Scanner keeps an eye on animals

ALAN CLARK OF OPTIBRAND performs a retinal scan of a cow. The Mesa County 4-H Club recently acquired an Optibrand eye scanner, which catalogs the animals for identification purposes.

Animals don’t carry a driver’s license for identification, so how do you tell who’s who in the animal world?

The answer is in the eye.

Earlier this month, the 4-H Club of Mesa County acquired an Optibrand eye scanner. The device shines a light into an animal’s eye and takes a photograph of the veins in the back of its eye.

The unique eye pattern is then catalogued and kept in a computer database with other photographs of the animal. Although not in widespread use — Optibrand introduced its first commercial product in 2004 — the eye scan could be the dawn of a new era in animal identification.

“By doing this electronic identification, we are going to place the 4-H family in a positive position
if and when the federal government institutes this animal-identification program,” said Dinah Peebles, 4-H youth development agent.

Mesa County’s 4-H club uses nose prints (similar to human fingerprints), ear tags and electronic chips embedded under the skin to identify livestock at competitions. But there have been numerous problems with all of the methods: The nose prints require people trained specifically in print identification; the ear tags can easily be ripped out; and the electronic chips are sometimes unreadable.

DNA and blood samples are another reliable identifier of animals, but testing can be expensive, and it takes weeks for results.

“How does an outside person look at that animal and say which one is which?” Peebles asked.
Alan Clark, director of customer relations at Optibrand, had the answer Peebles and 4-H were seeking. Earlier this month, he traveled to Mesa County and trained several club members on the camera and the attached computer.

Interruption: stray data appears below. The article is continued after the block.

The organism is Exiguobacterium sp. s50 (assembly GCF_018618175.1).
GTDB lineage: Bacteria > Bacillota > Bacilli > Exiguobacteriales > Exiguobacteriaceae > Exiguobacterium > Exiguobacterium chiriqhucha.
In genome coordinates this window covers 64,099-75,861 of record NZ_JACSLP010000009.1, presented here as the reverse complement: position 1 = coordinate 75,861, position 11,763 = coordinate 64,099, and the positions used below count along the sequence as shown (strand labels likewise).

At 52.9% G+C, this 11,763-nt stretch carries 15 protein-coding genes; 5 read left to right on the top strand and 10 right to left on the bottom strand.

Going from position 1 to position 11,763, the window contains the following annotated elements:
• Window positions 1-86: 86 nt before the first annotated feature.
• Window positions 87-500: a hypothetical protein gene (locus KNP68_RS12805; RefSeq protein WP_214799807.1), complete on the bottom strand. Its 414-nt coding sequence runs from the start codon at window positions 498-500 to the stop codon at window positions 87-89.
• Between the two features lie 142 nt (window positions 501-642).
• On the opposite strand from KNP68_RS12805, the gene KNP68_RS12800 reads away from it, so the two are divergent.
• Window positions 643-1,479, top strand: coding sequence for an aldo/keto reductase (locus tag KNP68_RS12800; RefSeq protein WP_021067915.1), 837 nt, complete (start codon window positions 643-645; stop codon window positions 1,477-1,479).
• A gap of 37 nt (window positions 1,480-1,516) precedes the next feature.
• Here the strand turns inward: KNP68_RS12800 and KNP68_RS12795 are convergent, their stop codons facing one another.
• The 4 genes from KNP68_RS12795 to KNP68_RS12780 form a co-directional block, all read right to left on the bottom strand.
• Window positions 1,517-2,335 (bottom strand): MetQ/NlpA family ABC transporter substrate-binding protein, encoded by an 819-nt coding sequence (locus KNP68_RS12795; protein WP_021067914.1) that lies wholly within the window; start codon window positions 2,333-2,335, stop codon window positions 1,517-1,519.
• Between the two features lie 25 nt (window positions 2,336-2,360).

“We are not the cavalry riding in trying to change everything they are doing. It’s just to strengthen what they are doing,” Clark said.

The camera and computer, tethered together by a wire, allow a person with little training to take accurate photographs. It also has a Global Positioning System to record the location, time and date of the photo, Clark said.

The camera can take pictures of any tags the animal has and its face. The pictures are grouped together in a computer database for quick reference and also can be kept by Optibrand in a separate database, so experts can assist in identifying animals when asked, Clark said.

Optibrand, founded in 1998 by three Colorado State University professors — Dr. Bruce Golden, Ralph Switzer and Bernard Rollin — charged 4-H about $2,500 for its camera, software and computer.

The camera is safe for the animals and causes them no more harm than a person’s trip to an optometrist, Clark said.


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